Wednesday, November 21, 2012

Leftover and Extra Turkey Recipes

Eating up a whole turkey can be a real challenge for a small family. Figure on roast turkey for the first appearance at the table. For the second appearance you could offer turkey a la king with a "white" sauce that substitutes chicken broth for the milk. Add pieces of turkey, pimento, and peas and serve over toast. Next time have turkey sandwiches with mayonnaise, salt, pepper, lettuce or whatever. Or turkey salad. Or turkey pizza. (Marinating leftover turkey in olive oil and rosemary prevents drying.) Or turkey and rice. The last time serve Turkey Bone Soup.

Spread out 4 c. cooked, chunked turkey meat in a large skillet or shallow baking pan. Mix together salt and pepper to taste. 1/2 c. honey, 1/2 c. prepared mustard, 1 t. curry powder, and 1 T. turkey drippings from the roasting. Pour the sauce onto the turkey meat and mix it all together. Heat thoroughly on top of the stove, stirring as needed, or bake until hot (about 30 minutes at 350 degrees F), stirring once or twice during that time. Let your family spoon this over cooked rice. A sprinkle of chives over all adds more color and flavor.

Break up leftover cooked turkey when you're seeing more bony skeleton than meat on the carcass. Put bones, meat, and your leftover stuffing along with carrot chunks and some onion and maybe celery into a kettle with plenty of water. Add a few peppercorns, salt, and a bay leaf. Cook an hour or until you can get the remaining meat easily off the bones. Then sort out and discard the bones. Now add about 1/2 c. rice or barley, and cook on low heat until the grain is ready.

Cut up the bird enough to be able to precook it in a big pan or pressure cooker. Cook until you can easily remove all the bones, then discard them. Place on lids, and process at 240 degrees F (10-lb. pressure) in a pressure canner for an hour and a half. When the cooker is opened, remove jars and fully tighten lids.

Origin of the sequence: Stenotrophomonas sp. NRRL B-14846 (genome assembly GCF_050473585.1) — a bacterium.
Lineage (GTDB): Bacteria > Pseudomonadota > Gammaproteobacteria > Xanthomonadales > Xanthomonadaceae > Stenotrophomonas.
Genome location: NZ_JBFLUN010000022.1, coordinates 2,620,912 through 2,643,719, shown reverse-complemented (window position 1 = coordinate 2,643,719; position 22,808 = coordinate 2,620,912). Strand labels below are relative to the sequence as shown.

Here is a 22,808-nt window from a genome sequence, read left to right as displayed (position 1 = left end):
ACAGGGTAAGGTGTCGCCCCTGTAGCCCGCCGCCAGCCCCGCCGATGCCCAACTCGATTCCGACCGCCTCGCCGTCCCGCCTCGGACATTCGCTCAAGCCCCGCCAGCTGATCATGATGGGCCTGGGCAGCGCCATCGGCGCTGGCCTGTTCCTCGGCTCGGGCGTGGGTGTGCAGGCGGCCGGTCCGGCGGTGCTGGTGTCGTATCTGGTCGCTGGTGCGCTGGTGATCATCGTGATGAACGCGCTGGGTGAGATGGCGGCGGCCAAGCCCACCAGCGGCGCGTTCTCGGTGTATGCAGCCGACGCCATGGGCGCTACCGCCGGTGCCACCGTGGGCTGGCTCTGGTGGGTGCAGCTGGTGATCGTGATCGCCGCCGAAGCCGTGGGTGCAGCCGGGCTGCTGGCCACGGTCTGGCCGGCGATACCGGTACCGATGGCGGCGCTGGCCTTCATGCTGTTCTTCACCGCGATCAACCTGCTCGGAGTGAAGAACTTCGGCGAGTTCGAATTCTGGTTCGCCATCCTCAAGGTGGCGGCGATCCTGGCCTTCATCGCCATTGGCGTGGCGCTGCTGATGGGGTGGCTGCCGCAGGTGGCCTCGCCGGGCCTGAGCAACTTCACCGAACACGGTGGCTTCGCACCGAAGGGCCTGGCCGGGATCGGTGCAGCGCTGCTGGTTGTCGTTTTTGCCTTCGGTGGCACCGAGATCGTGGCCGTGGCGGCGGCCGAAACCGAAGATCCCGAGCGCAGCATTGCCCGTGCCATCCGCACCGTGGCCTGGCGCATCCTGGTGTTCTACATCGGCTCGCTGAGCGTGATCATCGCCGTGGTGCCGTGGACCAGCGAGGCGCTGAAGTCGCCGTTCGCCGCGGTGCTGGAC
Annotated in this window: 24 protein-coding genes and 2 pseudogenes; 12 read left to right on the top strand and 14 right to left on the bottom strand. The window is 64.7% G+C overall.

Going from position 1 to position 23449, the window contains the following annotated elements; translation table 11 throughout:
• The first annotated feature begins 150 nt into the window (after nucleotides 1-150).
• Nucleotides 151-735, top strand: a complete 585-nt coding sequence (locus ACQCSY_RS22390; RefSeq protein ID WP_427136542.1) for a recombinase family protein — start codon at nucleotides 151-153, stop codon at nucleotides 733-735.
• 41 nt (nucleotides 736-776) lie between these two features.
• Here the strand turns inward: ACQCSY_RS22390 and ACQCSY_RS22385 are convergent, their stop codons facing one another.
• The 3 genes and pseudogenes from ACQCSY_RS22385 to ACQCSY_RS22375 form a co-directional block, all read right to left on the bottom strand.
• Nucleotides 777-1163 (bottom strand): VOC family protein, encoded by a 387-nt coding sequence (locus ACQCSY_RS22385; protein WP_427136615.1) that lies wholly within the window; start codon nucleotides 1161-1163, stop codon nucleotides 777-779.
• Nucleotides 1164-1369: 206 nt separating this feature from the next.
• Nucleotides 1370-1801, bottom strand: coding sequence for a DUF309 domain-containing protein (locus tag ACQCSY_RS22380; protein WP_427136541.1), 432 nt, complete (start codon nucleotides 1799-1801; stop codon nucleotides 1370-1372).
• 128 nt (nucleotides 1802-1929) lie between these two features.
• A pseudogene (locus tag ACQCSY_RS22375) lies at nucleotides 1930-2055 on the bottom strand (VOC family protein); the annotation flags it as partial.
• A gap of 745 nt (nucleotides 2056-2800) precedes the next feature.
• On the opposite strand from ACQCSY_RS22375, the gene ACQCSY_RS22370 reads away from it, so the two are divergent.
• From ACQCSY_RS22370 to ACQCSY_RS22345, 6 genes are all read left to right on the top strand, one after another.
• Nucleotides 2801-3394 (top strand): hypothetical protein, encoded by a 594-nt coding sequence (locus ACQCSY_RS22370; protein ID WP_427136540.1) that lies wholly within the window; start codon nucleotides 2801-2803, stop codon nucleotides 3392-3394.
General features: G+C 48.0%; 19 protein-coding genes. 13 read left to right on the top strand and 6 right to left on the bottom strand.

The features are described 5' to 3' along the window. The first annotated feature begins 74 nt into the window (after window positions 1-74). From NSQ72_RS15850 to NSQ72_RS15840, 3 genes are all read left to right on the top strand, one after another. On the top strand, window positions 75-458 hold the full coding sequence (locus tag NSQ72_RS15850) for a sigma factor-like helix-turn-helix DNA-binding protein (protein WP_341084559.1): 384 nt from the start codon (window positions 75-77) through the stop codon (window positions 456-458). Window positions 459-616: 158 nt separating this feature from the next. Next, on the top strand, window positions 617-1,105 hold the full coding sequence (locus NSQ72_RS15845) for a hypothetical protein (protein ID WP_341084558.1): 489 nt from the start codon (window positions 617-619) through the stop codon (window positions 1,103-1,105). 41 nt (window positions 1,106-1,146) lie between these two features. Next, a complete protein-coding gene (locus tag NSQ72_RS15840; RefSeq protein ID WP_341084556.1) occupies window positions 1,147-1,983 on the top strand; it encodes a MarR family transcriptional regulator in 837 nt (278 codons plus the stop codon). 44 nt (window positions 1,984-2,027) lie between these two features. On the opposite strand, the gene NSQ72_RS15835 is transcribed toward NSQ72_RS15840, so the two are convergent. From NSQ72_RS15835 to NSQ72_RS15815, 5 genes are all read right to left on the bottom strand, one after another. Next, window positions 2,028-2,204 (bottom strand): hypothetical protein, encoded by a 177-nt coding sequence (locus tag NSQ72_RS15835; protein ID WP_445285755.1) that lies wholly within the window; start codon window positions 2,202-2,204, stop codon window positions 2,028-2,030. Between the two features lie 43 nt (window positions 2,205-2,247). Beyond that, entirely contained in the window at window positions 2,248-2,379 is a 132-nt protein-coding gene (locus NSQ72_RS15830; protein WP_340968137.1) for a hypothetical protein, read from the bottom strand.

The water that you precooked the turkey meat in is a good basic soup stock. Cool and skim to remove the fat. Pour stock into pint jars. Add 1 T. barley, rice, or other soup-grains to each jar, plus small pieces of the gizzard and heart and marginal bits of meat scavenged from the bones pile. Do not add liver. Fill to within 1/2 inch of the top. Put on lids, process for 35 minutes at 240 degrees F. (10-lb pressure). Tighten lids.

Turkey never have to ponder the mysteries of life and love. Reality can be harsh and hard, full of pain you can't escape--but it can also be joyful and marvelous, like falling in love. You can love your plants and animals and feel in control. When you fall in love with another human being, you must trust them to care for you. You're no longer in total control (although I've seen some people manage to come darn near it--loving and being in control of their own life and now their partner's also: a stressful lifestyle). There is a time to love, when it's very hard not to love. Yet you could resist. Would it be better to say no this time and hope for a better match next time? There will be another chance.

[Excerpted from the "Cooking a Turkey" section of Chapter 9: Poultry. Illustration copyright 1994 by Cindy Davis.]

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